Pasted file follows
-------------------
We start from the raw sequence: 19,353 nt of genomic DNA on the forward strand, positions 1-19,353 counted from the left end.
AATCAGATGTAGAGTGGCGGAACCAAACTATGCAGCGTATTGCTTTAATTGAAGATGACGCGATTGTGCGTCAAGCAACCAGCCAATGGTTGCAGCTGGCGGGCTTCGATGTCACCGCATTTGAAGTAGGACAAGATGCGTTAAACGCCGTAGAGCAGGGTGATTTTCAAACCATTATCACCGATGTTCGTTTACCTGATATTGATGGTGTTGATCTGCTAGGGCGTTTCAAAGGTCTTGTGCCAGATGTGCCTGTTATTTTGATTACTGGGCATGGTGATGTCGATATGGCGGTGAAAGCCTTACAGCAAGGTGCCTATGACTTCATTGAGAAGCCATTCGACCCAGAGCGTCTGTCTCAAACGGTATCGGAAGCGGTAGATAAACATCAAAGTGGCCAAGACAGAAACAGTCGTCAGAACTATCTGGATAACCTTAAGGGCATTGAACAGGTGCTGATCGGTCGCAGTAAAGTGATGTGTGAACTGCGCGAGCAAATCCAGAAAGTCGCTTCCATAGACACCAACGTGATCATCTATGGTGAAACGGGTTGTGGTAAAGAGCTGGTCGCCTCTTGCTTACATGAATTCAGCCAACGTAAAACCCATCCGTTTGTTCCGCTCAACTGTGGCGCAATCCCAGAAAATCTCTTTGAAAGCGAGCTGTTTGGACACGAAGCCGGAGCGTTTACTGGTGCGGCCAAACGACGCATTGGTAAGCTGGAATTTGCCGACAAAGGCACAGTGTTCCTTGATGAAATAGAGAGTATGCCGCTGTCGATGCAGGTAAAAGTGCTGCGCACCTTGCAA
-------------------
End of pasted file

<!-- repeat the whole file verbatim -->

We start from the raw sequence: 19,353 nt of genomic DNA on the forward strand, positions 1-19,353 counted from the left end.
AATCAGATGTAGAGTGGCGGAACCAAACTATGCAGCGTATTGCTTTAATTGAAGATGACGCGATTGTGCGTCAAGCAACCAGCCAATGGTTGCAGCTGGCGGGCTTCGATGTCACCGCATTTGAAGTAGGACAAGATGCGTTAAACGCCGTAGAGCAGGGTGATTTTCAAACCATTATCACCGATGTTCGTTTACCTGATATTGATGGTGTTGATCTGCTAGGGCGTTTCAAAGGTCTTGTGCCAGATGTGCCTGTTATTTTGATTACTGGGCATGGTGATGTCGATATGGCGGTGAAAGCCTTACAGCAAGGTGCCTATGACTTCATTGAGAAGCCATTCGACCCAGAGCGTCTGTCTCAAACGGTATCGGAAGCGGTAGATAAACATCAAAGTGGCCAAGACAGAAACAGTCGTCAGAACTATCTGGATAACCTTAAGGGCATTGAACAGGTGCTGATCGGTCGCAGTAAAGTGATGTGTGAACTGCGCGAGCAAATCCAGAAAGTCGCTTCCATAGACACCAACGTGATCATCTATGGTGAAACGGGTTGTGGTAAAGAGCTGGTCGCCTCTTGCTTACATGAATTCAGCCAACGTAAAACCCATCCGTTTGTTCCGCTCAACTGTGGCGCAATCCCAGAAAATCTCTTTGAAAGCGAGCTGTTTGGACACGAAGCCGGAGCGTTTACTGGTGCGGCCAAACGACGCATTGGTAAGCTGGAATTTGCCGACAAAGGCACAGTGTTCCTTGATGAAATAGAGAGTATGCCGCTGTCGATGCAGGTAAAAGTGCTGCGCACCTTGCAA